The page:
In order to give new applicants an idea of what to expect whilst studying a performance course at BIMM, we decided to interview some of our heads of department to help give a glimpse of the people behind the courses. We spoke with Ray Boyle – Head of Guitar at BIMM Dublin – to hear all about his favourite masterclasses, BIMM Dublin’s fantastic facilities and the proudest moment of his career so far.
What have been the best Masterclasses during your time at BIMM Dublin?
John Scofield came in about four years ago as he was over here performing with the RTE orchestra. Guitar tutor Jimmy Smith was playing with him at that concert and brought him in to do an informal last minute masterclass. He was a very gracious, generous and unassuming individual and talked very openly about his technique, tone and the jazz form. He played through a couple of Jazz standards with the head of bass Paul Moore and talked to students about his style, influences and thought process with music. He answered any questions students had and gave some very helpful advice.
Guthrie Govan came in a few years ago and delivered a very exciting and informative masterclass. He played some of his own compositions and answered questions on all aspects of guitar playing. He is an excellent teacher as well as a virtuoso guitarist and had a lot to offer in terms of advice and tips on all things guitar-related.
Larry Corvell was over playing in Dublin and we managed to convince him to come in and do a masterclass. He was a very gracious guest and gave generously in his time and knowledge of the instrument.
Gerry Leonard’s class was excellent and he gave a great insight into life as a professional guitarist. His advice was far reaching and really consolidated the most important parts of being a musician and what would be expected of you in the real world of music. He also has an excellent knowledge of effects and was very helpful on set-ups and how to get a great tone.
Buckethead was here a couple of years ago and was very popular with the students. His technical skills on the instrument are outstanding and his musical knowledge is vast. I think it‘s important for the students to see that level of technique as it really hammers home the level of skill you can achieve with a solid goal driven practice routine.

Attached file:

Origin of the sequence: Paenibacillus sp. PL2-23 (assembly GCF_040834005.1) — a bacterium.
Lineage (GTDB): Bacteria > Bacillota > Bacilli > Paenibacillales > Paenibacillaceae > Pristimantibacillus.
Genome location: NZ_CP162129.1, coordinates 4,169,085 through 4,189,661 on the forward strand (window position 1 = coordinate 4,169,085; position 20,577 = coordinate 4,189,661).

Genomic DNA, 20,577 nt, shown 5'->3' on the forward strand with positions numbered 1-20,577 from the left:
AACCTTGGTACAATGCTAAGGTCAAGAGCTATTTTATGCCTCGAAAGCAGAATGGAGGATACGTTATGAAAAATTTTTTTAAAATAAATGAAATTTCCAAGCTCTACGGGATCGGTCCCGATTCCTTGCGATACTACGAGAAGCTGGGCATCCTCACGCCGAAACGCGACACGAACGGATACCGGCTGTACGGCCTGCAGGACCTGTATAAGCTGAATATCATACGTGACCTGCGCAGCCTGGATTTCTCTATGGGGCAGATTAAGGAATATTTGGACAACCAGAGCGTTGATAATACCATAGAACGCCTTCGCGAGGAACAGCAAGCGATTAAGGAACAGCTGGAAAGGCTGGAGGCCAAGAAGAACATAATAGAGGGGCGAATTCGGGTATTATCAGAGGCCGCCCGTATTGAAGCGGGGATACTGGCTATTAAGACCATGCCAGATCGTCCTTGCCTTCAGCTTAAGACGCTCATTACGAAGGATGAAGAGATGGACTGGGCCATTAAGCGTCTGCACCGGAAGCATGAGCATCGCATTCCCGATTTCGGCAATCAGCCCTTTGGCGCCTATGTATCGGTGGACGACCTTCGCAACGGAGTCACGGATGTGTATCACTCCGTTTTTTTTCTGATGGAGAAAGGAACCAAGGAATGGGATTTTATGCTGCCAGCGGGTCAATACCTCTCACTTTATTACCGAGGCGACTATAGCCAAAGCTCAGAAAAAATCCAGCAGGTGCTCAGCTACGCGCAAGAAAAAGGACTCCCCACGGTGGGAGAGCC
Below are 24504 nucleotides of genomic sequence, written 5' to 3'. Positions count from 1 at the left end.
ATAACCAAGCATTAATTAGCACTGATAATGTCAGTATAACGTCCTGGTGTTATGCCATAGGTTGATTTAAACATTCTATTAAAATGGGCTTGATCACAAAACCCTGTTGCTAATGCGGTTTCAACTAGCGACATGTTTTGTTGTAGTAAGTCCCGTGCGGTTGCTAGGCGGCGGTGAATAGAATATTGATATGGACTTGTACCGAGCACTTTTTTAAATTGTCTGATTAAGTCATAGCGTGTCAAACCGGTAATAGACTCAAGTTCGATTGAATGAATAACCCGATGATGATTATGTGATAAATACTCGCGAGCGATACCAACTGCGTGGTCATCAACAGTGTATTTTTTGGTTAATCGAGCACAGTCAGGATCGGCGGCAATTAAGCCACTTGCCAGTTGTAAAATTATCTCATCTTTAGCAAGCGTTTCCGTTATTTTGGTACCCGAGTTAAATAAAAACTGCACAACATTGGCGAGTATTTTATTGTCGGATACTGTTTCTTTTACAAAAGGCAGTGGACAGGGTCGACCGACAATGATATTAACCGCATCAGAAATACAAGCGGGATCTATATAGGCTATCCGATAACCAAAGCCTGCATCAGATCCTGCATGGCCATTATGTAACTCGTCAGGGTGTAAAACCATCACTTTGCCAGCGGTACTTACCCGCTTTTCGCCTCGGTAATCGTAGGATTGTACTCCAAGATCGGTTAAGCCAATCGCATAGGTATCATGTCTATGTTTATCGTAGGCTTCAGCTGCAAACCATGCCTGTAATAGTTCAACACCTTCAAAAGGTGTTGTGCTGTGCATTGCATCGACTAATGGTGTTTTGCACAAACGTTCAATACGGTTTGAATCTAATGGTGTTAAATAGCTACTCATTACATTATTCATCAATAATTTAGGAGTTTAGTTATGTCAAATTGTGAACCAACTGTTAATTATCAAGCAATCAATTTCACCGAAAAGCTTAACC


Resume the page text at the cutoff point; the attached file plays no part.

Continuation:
In your opinion, what is the best facility available to students at your campus and why?
I think it’s a great luxury to have a full recording studio in the college, as the students gain a lot of real life recording experience, which is invaluable in their overall development as musicians. I think the rehearsal space after-hours in the college is also a very important facility to have as it keeps down costs when forming bands and rehearsing for gigs.
What first inspired you to become a Guitarist?
I would say probably Jerry Reed, Scotty Moore and Brian May would have been my seminal influences. I think my dad also encourage me, as he was a guitar enthusiast but found the instrument difficult. He was a great trad Irish musician and taught me the tin whistle and bohran before he then gave me his guitar and sent me to lessons.
What’s been the proudest moment of your career so far?
I think playing for the president of Ireland was a proud very moment – one for the mothers.
What’s the single most important piece of advice you’d offer a student looking to succeed in Guitar?
Work hard, be on time, be open-minded and always strive to create something new.
Thinking about signing up to study a course in Guitar? We have degree-level Commercial Modern Music or Professional Musicianship courses available across our campuses! Check out detailed descriptions of each of our guitar course options, here.